Archive gems a window on post-WWII NZ art

By Dionne Christian

Collection of letters, photos and artworks shed light on key moments in nascent arts culture of 50s-80s.
Michael Dunn says that while going through all of the artworks and correspondence in the auction he realised it deserved a public audience. Photo / Jason Oxenham
Michael Dunn says that while going through all of the artworks and correspondence in the auction he realised it deserved a public audience. Photo / Jason Oxenham

Auckland auction house Art + Object next week auctions a collection of rare photographs, artworks and documents which shed light on the development of New Zealand art since WWII.

The archive collection belonged to Professor Emeritus Michael Dunn, who from 1970 held senior positions at the University of Auckland and was chair at Elam School of Fine Arts. While a student himself, Dunn struck up friendships with three of our most influential mid-20th century modernist artists; Gordon Walters, Theo Schoon and Russell Clark.

From the early 1960s, Dunn amassed correspondence with Walters and Schroon, rare photographs, works on paper, ceramics and artworks which together offer insights into pivotal moments in New Zealand's art history during the last 50 years. The letters alone total 300.

Art + Object managing director Hamish Coney spent weeks transcribing hundreds of letters and notes which reveal more about the visual arts landscape of the time, Walters and Schoon and their relationship. Both shared an interest in Maori art and ways of using indigenous elements in their work.

In one letter on the impact of cave art, Schoon writes to Dunn: "It has always struck me as rather odd, that NZ artists could not relate themselves to these movements, when they had such a wealth of it in nature to provide the missing link. I call these NZ artists first rate snobs because they were more concerned with the frills of English landscape painting ... "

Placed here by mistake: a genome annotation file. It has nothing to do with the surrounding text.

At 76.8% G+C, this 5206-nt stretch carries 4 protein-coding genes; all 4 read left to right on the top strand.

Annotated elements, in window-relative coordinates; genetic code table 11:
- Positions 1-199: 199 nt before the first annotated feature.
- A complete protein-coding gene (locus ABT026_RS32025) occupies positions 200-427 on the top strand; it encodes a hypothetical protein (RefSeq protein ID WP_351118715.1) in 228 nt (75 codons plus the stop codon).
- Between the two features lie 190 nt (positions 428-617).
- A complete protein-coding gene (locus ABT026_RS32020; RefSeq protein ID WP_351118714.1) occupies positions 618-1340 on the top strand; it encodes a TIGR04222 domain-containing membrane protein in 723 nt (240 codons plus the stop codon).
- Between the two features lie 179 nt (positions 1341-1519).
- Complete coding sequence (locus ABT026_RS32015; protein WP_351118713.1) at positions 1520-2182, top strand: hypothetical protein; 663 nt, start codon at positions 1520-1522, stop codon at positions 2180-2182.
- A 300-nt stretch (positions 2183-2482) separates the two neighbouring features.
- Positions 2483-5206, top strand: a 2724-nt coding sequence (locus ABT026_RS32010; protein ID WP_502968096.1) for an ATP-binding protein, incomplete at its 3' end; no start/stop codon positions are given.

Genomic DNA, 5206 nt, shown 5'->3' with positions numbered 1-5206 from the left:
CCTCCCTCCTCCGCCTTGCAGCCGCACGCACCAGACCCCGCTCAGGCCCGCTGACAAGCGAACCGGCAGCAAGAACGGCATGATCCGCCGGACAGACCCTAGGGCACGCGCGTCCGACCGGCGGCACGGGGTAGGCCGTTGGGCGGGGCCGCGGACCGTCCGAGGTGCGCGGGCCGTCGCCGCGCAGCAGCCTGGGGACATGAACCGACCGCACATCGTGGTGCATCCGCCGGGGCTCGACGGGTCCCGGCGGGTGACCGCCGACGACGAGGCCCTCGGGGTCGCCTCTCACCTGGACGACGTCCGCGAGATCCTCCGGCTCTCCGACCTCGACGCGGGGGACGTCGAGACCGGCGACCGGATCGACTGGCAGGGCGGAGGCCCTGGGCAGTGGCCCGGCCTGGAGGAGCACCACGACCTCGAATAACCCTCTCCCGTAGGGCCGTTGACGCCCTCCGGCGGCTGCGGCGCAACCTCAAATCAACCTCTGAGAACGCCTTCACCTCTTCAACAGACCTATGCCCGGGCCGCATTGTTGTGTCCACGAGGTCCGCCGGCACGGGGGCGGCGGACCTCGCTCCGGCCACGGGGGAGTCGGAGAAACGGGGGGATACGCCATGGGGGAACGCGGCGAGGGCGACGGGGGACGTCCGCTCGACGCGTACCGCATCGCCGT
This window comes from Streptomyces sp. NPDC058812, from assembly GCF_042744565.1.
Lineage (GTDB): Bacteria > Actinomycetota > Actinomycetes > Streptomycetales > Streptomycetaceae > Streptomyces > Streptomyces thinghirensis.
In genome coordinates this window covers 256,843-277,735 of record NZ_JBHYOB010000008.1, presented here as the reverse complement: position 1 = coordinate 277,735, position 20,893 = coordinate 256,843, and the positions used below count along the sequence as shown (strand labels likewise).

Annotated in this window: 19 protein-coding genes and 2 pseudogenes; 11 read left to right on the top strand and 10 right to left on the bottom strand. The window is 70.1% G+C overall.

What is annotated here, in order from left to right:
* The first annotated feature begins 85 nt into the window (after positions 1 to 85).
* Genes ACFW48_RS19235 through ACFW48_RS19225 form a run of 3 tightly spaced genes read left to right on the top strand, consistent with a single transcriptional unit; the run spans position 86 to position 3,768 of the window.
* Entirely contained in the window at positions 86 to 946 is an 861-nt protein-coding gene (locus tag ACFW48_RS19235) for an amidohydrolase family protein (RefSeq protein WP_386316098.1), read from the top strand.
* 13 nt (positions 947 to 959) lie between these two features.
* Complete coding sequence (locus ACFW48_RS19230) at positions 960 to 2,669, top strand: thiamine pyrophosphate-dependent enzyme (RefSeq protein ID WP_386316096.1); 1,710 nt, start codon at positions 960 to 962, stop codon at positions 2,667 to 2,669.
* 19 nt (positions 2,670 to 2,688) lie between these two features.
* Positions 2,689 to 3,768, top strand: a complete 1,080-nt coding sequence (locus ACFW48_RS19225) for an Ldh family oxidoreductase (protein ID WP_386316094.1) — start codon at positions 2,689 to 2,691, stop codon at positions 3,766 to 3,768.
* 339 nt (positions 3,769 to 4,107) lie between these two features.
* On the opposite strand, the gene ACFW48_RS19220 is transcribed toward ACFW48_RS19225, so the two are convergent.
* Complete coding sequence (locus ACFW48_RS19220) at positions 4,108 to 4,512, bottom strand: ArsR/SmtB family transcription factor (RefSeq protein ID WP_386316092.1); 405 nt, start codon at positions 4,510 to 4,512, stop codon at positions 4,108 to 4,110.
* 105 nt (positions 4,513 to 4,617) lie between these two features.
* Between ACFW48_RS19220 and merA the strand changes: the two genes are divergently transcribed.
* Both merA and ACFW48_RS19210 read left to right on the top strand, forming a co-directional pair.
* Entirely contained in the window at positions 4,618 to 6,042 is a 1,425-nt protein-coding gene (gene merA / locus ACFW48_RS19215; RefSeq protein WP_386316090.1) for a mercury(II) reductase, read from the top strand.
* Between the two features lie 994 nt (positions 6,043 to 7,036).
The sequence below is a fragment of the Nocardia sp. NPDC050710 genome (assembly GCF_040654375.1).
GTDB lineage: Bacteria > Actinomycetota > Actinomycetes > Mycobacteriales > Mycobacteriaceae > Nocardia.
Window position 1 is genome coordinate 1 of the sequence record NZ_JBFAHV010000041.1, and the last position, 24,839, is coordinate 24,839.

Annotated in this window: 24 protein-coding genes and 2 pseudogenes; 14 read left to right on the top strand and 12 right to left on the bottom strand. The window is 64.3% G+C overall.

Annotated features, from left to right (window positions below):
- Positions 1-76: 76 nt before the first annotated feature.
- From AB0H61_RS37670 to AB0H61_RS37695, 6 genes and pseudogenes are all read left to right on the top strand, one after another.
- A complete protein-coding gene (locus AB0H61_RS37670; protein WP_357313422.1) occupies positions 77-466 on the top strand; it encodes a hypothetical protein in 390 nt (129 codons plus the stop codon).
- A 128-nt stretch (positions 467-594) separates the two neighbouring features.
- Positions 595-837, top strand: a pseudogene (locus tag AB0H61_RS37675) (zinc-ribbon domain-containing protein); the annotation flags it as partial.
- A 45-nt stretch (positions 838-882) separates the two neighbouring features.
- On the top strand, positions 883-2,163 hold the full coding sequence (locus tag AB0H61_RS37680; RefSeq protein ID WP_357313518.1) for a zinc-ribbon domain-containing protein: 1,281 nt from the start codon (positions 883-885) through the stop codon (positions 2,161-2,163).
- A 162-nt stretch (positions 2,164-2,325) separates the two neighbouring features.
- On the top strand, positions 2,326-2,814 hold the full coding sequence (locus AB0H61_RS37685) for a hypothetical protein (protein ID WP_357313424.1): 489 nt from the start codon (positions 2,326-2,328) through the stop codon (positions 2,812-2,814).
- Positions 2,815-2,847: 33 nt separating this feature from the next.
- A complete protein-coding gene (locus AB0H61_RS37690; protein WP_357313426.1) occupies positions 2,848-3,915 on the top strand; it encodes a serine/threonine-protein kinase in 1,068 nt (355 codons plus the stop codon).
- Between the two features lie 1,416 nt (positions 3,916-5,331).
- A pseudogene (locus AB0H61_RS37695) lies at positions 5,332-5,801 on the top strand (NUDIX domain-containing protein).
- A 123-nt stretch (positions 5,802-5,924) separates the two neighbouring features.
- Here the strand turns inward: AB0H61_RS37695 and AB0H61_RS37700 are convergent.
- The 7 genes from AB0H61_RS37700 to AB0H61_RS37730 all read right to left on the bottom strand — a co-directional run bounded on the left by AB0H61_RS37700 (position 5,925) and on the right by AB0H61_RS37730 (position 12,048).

Walters, in turn, writes of the problems arising from using material from another culture, especially Maori, but how he continued to investigate the koru: " ... in this pursuit, I suddenly hit upon the positive/negative use of the koru and knew immediately I had something ... "

He talks about the difficulties of developing his art at a time when NZ's art scene was in its infancy, of having to juggle paid work with his art. He says had he been able to work fulltime on his art from the mid-1950s on, "it would have been a very different story for me. The reason I did not do so earlier was that ... in the 1950s there was no real art market or dealer set up ... "

Dunn says the decision to sell the archive was made after his wife and fellow artist, Patsy, died in 2012.

"I thought she was a hoarder but when I started clearing things out, I realised I was the same. In a way, I feel I'm making known what's been there because, for so long, it's been in storage. Going through it has been a process of discovery and it's important to make this known to a wider public."

The Theo Schoon correspondence from 1964-84, around 125 handwritten pages of letters written to Dunn, is expected to fetch $5000-$8000 while Walters' letters from 1970-81, around 90 handwritten pages, are expected to make $8000-$12,000.

The collection is open for viewing, with the auction scheduled for Wednesday night.

Gordon Walters wrote to Michael Dunn about learning how to use the koru. Photo / Tony Arrow
Gordon Walters wrote to Michael Dunn about learning how to use the koru. Photo / Tony Arrow

Honouring rising talent

This year marks the eighth iteration of the biennial Walters Prize, regarded as New Zealand's most prestigious contemporary art award, at Auckland Art Gallery Toi o Tamaki.

The winner gets $50,000 and each finalist $5000.

The Walters Prize, named in honour of Gordon Walters, was started to help create a greater understanding of contemporary art in New Zealand and to make it a more widely recognised, debated and prominent feature of the country's cultural life.

Four artists are chosen by a four-person jury of well-known New Zealand contemporary art experts and then invited by Auckland Art Gallery to re-exhibit the work for which they were chosen.

This year, for the first time, they can propose an alternative work.

The Walters Prize exhibition runs from July 16 to October 30 and entry is free.

The winning artwork is chosen by an international judge and announced at a gala dinner.

The 2016 jurors and finalists will be announced next month.

- NZ Herald

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